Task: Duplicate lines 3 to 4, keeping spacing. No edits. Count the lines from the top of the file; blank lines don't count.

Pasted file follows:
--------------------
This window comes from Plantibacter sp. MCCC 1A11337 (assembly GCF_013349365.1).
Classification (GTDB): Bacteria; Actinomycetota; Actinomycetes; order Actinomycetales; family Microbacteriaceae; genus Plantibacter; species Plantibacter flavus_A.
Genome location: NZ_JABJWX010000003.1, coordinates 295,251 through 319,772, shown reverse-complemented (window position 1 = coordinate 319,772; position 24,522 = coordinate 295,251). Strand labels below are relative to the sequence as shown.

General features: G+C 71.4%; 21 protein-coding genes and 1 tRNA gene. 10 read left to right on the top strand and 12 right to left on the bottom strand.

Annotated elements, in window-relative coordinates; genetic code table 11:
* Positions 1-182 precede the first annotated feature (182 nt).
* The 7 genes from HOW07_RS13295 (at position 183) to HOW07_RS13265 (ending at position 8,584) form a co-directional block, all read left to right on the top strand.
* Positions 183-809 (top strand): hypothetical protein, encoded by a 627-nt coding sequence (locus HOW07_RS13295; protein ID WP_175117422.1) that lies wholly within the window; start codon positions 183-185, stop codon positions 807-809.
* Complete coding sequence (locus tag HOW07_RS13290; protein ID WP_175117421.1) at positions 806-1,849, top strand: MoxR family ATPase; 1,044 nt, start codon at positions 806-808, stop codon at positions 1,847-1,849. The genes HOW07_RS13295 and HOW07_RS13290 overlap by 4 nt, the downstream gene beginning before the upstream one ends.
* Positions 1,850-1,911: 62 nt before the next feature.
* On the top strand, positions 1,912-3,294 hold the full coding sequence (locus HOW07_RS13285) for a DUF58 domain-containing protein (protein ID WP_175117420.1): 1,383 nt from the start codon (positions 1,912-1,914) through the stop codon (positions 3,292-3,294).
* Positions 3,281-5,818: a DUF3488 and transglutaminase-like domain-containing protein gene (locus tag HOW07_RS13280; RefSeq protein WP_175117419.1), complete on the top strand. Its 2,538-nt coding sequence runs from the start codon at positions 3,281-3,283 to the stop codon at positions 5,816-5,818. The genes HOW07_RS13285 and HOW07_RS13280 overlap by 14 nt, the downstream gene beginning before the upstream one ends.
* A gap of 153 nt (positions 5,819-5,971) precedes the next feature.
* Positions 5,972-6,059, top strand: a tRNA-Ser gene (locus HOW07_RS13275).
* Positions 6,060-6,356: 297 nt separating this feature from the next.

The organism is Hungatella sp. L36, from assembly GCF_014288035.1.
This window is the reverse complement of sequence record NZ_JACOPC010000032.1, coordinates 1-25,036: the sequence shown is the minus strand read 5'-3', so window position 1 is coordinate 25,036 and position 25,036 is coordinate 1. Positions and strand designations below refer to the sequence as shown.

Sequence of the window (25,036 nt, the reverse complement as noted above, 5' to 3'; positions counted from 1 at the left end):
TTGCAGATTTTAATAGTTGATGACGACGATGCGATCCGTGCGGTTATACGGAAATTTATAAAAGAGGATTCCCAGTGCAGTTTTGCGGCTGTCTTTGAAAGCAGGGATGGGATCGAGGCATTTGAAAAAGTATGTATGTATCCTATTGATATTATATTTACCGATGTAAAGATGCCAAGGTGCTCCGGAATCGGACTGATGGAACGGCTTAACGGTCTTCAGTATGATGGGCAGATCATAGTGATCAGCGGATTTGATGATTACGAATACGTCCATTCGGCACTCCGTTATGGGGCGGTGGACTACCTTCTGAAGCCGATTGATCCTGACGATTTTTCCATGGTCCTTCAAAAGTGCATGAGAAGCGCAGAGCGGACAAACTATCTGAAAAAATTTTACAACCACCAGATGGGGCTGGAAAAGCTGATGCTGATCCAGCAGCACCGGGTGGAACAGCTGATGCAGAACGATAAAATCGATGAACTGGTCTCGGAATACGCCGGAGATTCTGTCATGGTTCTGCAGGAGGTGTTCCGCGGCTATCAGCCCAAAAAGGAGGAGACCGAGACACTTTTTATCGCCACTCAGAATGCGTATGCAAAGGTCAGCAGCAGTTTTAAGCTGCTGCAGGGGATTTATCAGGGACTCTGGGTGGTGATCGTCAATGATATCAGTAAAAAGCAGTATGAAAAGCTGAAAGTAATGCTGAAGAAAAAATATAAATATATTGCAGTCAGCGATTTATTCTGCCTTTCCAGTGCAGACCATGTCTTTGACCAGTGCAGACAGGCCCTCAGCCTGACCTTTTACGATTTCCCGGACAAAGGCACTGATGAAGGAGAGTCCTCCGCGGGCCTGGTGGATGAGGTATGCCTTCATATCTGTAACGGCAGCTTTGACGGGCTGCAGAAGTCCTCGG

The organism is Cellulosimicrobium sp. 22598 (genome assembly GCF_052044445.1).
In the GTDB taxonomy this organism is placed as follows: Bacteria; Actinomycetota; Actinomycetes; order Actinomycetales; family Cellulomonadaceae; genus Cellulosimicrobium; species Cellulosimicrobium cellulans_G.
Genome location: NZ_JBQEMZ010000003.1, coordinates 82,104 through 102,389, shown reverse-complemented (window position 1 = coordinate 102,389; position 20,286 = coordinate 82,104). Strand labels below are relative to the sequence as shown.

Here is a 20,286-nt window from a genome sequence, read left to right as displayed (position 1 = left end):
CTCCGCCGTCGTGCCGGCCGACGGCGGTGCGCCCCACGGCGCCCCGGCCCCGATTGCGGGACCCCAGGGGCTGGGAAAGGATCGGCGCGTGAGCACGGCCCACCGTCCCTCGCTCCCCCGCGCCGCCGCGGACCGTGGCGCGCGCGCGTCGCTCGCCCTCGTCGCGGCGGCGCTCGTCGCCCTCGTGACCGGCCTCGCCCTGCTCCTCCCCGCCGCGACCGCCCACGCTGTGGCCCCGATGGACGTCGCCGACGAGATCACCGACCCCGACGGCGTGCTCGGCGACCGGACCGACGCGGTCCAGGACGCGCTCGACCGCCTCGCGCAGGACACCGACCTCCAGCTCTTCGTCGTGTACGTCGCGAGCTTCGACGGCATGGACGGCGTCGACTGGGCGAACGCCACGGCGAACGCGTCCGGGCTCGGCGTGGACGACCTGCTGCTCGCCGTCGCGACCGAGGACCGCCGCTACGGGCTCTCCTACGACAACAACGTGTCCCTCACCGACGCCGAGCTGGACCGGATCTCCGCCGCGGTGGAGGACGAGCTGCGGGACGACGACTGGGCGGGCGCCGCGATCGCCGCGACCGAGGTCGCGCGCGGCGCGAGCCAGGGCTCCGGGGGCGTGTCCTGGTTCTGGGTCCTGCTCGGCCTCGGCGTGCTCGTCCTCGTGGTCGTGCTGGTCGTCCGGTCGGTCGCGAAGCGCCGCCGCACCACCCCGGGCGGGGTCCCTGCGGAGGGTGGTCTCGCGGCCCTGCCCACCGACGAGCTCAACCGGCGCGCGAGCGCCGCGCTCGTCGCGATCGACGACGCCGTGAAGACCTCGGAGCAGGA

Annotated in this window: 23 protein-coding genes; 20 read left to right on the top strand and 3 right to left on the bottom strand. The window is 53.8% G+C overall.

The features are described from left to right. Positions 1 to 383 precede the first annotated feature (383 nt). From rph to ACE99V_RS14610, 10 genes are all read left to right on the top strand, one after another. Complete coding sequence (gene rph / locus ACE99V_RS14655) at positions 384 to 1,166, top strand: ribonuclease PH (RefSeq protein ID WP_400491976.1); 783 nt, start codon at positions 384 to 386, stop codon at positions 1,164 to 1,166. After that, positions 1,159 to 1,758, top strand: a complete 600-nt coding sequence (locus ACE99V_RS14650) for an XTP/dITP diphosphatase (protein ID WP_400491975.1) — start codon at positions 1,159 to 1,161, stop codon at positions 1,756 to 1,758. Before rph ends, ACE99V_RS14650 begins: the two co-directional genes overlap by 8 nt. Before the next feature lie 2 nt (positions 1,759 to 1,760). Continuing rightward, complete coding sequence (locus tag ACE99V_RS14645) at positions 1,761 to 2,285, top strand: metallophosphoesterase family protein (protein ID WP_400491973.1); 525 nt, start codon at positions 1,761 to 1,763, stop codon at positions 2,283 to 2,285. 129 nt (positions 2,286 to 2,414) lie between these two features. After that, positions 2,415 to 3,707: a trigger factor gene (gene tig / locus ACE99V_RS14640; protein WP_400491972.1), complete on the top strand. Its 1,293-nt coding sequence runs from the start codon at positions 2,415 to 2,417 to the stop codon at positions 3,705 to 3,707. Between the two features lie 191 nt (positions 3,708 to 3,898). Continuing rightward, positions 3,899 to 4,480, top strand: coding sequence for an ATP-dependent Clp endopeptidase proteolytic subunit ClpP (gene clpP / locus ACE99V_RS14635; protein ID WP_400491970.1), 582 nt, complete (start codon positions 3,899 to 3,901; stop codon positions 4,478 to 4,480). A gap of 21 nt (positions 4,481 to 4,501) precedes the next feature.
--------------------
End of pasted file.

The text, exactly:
Genome location: NZ_JABJWX010000003.1, coordinates 295,251 through 319,772, shown reverse-complemented (window position 1 = coordinate 319,772; position 24,522 = coordinate 295,251). Strand labels below are relative to the sequence as shown.

General features: G+C 71.4%; 21 protein-coding genes and 1 tRNA gene. 10 read left to right on the top strand and 12 right to left on the bottom strand.